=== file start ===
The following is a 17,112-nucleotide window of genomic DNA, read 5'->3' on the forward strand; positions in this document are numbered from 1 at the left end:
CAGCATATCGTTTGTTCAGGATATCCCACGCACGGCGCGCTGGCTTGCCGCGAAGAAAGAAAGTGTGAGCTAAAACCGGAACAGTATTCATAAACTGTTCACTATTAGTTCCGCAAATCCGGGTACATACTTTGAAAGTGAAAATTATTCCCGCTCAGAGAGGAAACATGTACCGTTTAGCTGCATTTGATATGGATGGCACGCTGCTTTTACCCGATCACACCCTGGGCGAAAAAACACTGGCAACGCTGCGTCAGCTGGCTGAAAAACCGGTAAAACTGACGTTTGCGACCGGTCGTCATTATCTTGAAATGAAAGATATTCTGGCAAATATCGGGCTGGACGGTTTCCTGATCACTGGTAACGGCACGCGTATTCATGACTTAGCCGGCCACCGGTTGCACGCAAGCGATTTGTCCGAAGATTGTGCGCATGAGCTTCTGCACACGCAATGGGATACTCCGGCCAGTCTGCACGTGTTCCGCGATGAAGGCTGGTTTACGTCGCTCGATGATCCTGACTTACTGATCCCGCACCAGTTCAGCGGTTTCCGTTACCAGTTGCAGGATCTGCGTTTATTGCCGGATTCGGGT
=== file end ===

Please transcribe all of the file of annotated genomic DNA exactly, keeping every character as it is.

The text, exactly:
The following is a 17,112-nucleotide window of genomic DNA, read 5'->3' on the forward strand; positions in this document are numbered from 1 at the left end:
CAGCATATCGTTTGTTCAGGATATCCCACGCACGGCGCGCTGGCTTGCCGCGAAGAAAGAAAGTGTGAGCTAAAACCGGAACAGTATTCATAAACTGTTCACTATTAGTTCCGCAAATCCGGGTACATACTTTGAAAGTGAAAATTATTCCCGCTCAGAGAGGAAACATGTACCGTTTAGCTGCATTTGATATGGATGGCACGCTGCTTTTACCCGATCACACCCTGGGCGAAAAAACACTGGCAACGCTGCGTCAGCTGGCTGAAAAACCGGTAAAACTGACGTTTGCGACCGGTCGTCATTATCTTGAAATGAAAGATATTCTGGCAAATATCGGGCTGGACGGTTTCCTGATCACTGGTAACGGCACGCGTATTCATGACTTAGCCGGCCACCGGTTGCACGCAAGCGATTTGTCCGAAGATTGTGCGCATGAGCTTCTGCACACGCAATGGGATACTCCGGCCAGTCTGCACGTGTTCCGCGATGAAGGCTGGTTTACGTCGCTCGATGATCCTGACTTACTGATCCCGCACCAGTTCAGCGGTTTCCGTTACCAGTTGCAGGATCTGCGTTTATTGCCGGATTCGGGT